The history of the Haida people has been one of proud tradition, community, resilience, and change.
The Museum of Vancouver (MOV), which has been doing particularly innovative exhibition work, has just launched an exciting new exhibition that looks at the impressive skill and cultural significance of Haida art.
From now until June 15, 2019, Haida Now will be running at the MOV (1100 Chestnut Street). The exhibition features over 450 Haida works by a wide variety of artists, such as carvers, weavers, artisan carpenters, jewellers, printmakers, and photographers.
This bringing together of these works is particularly ground-breaking due to the collaborative curatorial process. Guest Haida curator Kwiaahwah Jones worked in collaboration with Viviane Gosselin, director of Collections Exhibitions at MOV. Local Haida artists and scholars also aided in the selection and documentation of the various pieces to be exhibited from the MOV vaults.
The intent of the exhibition is captured in its title, Haida Now, which attests to the co-curators’ desire to show the vibrancy and continued relevance of Haida artistry. Some of the works are a few thousand years old, while others are contemporary pieces by well-known Haida artists.
The exhibition is organized thematically around the museum space, highlighting key aspects of Haida life past and present, including “Travel and Trade,” “War,” “To Weave,” and “Tools.” In display cases are a range of items, such as intricately carved silver bracelets, tightly patterned woven baskets, wood boxes, and carved argillite pipes. There are also works by iconic artists like Bill Reid and Robert Davidson, as well as short films, photography projects, and even a basketball from the World Indigenous Basketball Challenge, created by the Skidegate Saints.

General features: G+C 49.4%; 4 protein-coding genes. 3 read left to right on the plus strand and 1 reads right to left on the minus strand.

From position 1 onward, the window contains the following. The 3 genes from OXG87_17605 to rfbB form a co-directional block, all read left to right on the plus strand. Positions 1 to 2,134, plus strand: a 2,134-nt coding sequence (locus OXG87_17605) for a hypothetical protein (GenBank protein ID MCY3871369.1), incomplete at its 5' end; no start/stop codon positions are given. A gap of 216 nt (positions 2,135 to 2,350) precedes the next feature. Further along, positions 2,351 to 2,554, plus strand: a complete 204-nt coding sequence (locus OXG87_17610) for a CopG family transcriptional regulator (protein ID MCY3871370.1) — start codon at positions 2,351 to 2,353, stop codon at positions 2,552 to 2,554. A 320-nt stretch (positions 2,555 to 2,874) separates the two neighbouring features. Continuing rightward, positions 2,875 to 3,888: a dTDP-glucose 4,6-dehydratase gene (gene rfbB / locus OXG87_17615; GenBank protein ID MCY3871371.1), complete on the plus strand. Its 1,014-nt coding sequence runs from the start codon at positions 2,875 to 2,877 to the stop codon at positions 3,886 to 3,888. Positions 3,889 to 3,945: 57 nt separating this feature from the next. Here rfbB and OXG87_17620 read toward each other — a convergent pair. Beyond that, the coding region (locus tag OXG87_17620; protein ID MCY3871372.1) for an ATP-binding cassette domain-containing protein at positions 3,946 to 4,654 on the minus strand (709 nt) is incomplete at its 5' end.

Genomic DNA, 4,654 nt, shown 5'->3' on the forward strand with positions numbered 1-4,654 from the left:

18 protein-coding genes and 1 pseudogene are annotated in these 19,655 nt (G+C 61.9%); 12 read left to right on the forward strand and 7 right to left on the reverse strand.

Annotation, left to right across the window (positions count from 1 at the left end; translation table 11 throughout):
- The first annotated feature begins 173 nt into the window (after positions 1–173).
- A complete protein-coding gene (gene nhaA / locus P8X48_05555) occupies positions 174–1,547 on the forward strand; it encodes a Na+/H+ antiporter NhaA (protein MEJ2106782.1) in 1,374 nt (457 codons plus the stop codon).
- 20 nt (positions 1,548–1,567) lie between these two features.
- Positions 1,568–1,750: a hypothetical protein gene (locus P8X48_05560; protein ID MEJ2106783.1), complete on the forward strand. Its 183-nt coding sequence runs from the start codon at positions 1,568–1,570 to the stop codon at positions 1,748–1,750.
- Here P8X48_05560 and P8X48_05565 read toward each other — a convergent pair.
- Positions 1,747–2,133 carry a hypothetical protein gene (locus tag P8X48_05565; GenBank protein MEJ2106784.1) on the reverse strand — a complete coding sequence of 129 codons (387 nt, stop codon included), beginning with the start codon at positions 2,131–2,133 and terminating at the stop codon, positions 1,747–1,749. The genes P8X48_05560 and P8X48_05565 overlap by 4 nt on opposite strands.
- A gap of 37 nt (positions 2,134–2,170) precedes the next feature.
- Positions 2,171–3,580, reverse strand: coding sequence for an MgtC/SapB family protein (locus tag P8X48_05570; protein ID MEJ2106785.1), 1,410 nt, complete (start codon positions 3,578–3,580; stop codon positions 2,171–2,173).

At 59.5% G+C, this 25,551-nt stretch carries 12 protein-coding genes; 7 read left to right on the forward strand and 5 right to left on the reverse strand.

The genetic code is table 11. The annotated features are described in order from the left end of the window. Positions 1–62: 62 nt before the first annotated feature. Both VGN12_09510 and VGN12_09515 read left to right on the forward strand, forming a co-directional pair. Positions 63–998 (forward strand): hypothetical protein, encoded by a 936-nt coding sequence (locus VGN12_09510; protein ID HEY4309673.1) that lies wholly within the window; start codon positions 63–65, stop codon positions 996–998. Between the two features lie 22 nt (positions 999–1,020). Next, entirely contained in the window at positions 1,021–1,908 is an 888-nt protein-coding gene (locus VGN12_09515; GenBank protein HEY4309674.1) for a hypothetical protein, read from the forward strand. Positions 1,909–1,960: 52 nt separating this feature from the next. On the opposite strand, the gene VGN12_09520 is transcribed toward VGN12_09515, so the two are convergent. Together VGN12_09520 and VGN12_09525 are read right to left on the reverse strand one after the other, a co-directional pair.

Also featured is a time-line of Haida life that includes government legislation that, for example, banned the potlatch and refused to grant Haida full voting citizenship within Canada. Contrasted against this harshly restrictive policy is the exhibition’s celebration of the richness of Haida culture and its creations. Storytelling figures strongly in the exhibition (eg the story of Twin Sisters), as does the significance of the potlatch and continued efforts at community building (eg the Council of the Haida Nation).
The Haida people’s evolving and collaborative relationship with the Coast Salish peoples is also recognized, due to one fifth of the Haida population now residing on the traditional territories of the Musqueam, Skwxwú7mesh and Tsleil-Waututh.
Visitors are invited to view, appreciate, and learn from a collection that has only been partially shown in the last eight decades, as well as participate in its interactive components (“What does Reconciliation mean to you?”). There will also be many public programs offered to talk about the exhibition, as well as facilitate a conversation about the reconciliation movement and the roles of Canadians and museums in this process.
Further information can be found on-line.